1. Section Editor(s): Brooke, Penny Simpson APRN, MS, JD

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In my unit, we recently switched to a computerized documentation system. Yesterday the attending physician came by and asked to get on my terminal for a minute to check on one of his patients. He said he was in a hurry and couldn't remember his password. I said okay and let him on. Then he checked on all his other patients too!! Could I get into legal trouble when my password is used to check on patients who aren't assigned to me? -C. L., OHIO


Yes!! You should never share your personal password or allow anyone access to patient records with your password. Under privacy standards mandated by the Healthcare Insurance Portability and Accountability Act (HIPAA), a patient's confidential information must be protected from anyone who hasn't received explicit permission from the patient or who doesn't need to know the information in order to care for him. You met neither of these conditions for most of the patient records the physician accessed.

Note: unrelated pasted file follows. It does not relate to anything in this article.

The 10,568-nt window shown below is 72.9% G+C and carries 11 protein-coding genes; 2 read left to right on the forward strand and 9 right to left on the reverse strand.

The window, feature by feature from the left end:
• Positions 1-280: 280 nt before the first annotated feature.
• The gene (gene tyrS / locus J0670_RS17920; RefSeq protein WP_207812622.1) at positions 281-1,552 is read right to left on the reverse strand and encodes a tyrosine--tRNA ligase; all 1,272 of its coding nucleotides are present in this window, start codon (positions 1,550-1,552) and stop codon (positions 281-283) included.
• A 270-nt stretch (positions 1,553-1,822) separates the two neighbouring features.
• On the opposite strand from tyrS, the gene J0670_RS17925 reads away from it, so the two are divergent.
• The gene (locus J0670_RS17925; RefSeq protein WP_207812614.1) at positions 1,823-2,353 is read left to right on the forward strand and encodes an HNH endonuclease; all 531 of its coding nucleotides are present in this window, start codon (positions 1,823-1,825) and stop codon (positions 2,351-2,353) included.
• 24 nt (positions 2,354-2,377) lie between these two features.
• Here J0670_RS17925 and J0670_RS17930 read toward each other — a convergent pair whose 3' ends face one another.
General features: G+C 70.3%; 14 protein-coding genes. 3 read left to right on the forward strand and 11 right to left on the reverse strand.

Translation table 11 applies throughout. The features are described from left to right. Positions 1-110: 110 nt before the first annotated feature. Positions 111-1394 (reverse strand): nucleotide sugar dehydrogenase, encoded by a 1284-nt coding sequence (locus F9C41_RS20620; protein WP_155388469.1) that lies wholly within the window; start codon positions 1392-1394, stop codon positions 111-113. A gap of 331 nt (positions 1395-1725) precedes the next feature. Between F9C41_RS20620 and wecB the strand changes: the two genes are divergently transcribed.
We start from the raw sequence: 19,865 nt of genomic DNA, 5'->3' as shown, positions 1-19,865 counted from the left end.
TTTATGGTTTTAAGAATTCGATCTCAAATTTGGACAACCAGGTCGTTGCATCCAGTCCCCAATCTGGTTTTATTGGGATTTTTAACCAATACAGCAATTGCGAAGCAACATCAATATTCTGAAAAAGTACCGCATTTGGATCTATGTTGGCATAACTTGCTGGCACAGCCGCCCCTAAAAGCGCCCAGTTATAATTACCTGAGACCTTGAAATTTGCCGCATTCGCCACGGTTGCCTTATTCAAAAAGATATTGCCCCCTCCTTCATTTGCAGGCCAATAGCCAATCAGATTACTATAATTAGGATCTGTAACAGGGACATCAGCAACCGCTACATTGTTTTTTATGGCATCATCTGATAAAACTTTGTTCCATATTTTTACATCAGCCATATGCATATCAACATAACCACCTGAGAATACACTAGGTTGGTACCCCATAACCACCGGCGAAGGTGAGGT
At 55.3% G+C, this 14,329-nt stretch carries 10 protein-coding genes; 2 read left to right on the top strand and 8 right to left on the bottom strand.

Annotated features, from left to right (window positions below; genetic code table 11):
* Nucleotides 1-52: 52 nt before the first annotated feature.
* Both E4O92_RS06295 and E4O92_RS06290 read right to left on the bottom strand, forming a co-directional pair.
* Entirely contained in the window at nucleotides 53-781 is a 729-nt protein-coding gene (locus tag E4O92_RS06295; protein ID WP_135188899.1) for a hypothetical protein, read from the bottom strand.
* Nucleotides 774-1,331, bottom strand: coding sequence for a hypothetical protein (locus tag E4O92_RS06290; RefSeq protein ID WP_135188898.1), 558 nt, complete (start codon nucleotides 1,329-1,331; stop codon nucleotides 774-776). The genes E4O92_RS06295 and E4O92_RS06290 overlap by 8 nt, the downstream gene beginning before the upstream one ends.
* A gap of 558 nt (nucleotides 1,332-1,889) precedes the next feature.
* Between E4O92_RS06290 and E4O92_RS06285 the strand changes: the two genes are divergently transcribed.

By using your password, the physician created a record that you viewed information on patients you don't care for. Expect to be contacted by your hospital's compliance officer when the computer flags your password for inappropriate use.


This may seem like an innocent mistake, but some hospitals have a notolerance policy for HIPAA violations and won't even listen to explanations for a violation. You'd better hope that this physician will back you up and that the hospital's policy doesn't require immediate termination of employment for this HIPAA violation.


As a nurse, you're a team player who wants to help out others. But doing a colleague a favor like this will come back to haunt you. Next time anyone asks to "borrow" your computer, explain the HIPAA regulations and just say no.